For immediate release
Legal victory stops illegal USFS Gather Agreement that was sending horses into alleged kill buyers hands
RENO, NV. (September 26, 2013)–Protect Mustangs, the California nonprofit, dedicated to protecting native wild horses and Citizens Against Equine Slaughter (CAES), the Oregon nonprofit, won their lawsuit against the Bureau of Land Management (BLM) and the United States Forest Service (USFS). The groups fought for public transparency and to halt the government’s two-year roundup agreement.
The United States Forest Service and the Fort McDermitt Tribe signed a Gather Agreement on May 30, 2013, which directed taxpayer dollars and federal personnel to illegally roundup unbranded, wild, free-roaming horses on Humboldt-Toiyabe National Forest lands and tribal lands until May 31, 2015.
However, as a direct result of the complaint and injunction filed by Protect Mustangs and CAES, the USDA Forest Service terminated the Gather Agreement on September 3, 2013.
The groups specifically requested the court order “the USFS and the BLM to withdraw the Notice and 2013 Horse Gather Agreement until such time as the agency demonstrates to this Court that it has adequately complied with the law.” Instead of litigating the legality of the Gather Agreement, the USFS did exactly what the two groups requested and terminated the Agreement.
“The McDermitt nightmare was the first of what could have been two solid years of heinous roundups authorized by the USFS Gather Agreement,” says Anne Novak, executive director of Protect Mustangs. “We are grateful the lawsuit resulted in the Forest Service terminating the agreement because so many horses were ending up in kill-buyers hands. Many were saved by equine welfare groups but sadly a lot of horses ended up allegedly slaughtered.”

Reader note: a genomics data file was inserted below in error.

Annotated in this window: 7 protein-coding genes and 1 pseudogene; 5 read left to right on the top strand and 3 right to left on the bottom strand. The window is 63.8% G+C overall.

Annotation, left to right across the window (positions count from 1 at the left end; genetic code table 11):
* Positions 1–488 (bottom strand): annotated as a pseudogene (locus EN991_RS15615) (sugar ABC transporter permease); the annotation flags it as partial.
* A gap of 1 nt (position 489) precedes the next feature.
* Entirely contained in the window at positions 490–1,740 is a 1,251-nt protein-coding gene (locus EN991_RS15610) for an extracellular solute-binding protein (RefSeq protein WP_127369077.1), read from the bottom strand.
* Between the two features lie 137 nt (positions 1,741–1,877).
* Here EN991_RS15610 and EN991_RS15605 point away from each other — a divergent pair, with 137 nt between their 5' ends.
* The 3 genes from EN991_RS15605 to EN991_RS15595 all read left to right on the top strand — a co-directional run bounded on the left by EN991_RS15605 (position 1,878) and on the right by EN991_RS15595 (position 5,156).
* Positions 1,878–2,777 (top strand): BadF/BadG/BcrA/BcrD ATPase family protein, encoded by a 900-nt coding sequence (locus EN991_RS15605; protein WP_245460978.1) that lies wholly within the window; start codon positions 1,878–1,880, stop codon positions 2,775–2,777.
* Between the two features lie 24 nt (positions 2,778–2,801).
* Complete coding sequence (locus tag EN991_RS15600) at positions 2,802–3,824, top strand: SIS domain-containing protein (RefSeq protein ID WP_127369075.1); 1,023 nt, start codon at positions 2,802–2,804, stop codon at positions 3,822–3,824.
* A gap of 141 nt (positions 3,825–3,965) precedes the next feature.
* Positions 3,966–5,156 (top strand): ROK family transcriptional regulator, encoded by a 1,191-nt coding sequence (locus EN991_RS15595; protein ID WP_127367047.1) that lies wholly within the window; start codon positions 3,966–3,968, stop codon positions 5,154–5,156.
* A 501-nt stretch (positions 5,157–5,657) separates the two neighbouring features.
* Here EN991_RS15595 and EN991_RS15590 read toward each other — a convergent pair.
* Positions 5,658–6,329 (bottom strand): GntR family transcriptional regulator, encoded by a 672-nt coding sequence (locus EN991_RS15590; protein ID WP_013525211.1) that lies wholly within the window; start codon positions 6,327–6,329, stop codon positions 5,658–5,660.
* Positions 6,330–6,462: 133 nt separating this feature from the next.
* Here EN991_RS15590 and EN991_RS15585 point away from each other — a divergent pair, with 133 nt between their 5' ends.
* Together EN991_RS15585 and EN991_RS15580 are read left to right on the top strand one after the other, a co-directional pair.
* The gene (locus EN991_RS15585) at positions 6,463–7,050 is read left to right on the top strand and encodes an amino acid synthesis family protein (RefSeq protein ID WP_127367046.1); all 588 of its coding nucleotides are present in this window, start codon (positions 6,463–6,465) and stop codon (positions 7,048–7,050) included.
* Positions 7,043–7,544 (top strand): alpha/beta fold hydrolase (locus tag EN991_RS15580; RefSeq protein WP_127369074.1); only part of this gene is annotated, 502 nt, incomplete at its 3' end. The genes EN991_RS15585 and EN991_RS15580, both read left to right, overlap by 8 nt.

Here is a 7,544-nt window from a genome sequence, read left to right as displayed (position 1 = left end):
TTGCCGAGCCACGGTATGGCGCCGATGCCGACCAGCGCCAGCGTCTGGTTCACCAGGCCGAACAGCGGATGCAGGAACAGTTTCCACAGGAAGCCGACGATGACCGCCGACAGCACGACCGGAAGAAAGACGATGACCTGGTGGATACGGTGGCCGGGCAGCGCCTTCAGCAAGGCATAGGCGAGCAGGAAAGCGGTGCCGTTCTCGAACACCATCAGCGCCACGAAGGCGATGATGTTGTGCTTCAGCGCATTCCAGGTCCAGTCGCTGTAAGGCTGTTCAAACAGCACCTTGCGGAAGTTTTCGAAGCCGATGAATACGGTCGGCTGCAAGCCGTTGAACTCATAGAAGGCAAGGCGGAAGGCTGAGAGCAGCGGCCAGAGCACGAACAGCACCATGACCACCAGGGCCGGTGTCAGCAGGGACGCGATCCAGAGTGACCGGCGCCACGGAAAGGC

“It’s unfortunate the first McDermitt roundup wasn’t stopped before horses were sold at auction, but we’re glad we got rid of the underlying Agreement that made the McDermitt roundups possible and authorized an undisclosed number of similar roundups until May of 2015,” explains Dr.Lester Castro Friedlander, DVM, president of Citizens Against Equine Slaughter.
Academy Award-winner and member of Protect Mustangs, Michael Blake (Dances with Wolves), stated in his declaration that he received “great inspiration watching wild horses roaming free in Nevada”. He believes if they are rounded up, removed, killed or slaughtered he would suffer harm by loosing that inspiration. Blake is pleased the two year roundup agreement was terminated.
Protect Mustangs is a nonprofit organization devoted to protecting native wild horses. Their mission is to educate the public about the indigenous wild horse, protect and research American wild horses on the range and help those who have lost their freedom.
Citizens Against Equine Slaughter is a nonprofit organization dedicated to the protection of America’s wild and domestic horses.
Protect Mustangs and Citizens Against Equine Slaughter were represented in this case by Jones Law Firm of Reno, Nevada and Beckett Law Office of Ashland, Oregon.
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Anne Novak, 415-531-8454, Anne@ProtectMustangs.org
Jordan Beckett, 541-510-0333. email@example.com
Photos, interviews and video available upon request
As a Cherokee , I have protested the passing of a state law in Oklahoma opening horse slaughter. Since the Federal Govt. will not furnish inspections it has stopped
I am thrilled for this win, however, we have to remember that the just because the Forest Service pulled out of the agreement, it doesn’t mean the horses are safe. The council can contract with others to remove the horses if they want.
So, take a deep breath, be proud of winning this battle but the war, to safeguard America’s wild horses no matter where they roam, continues.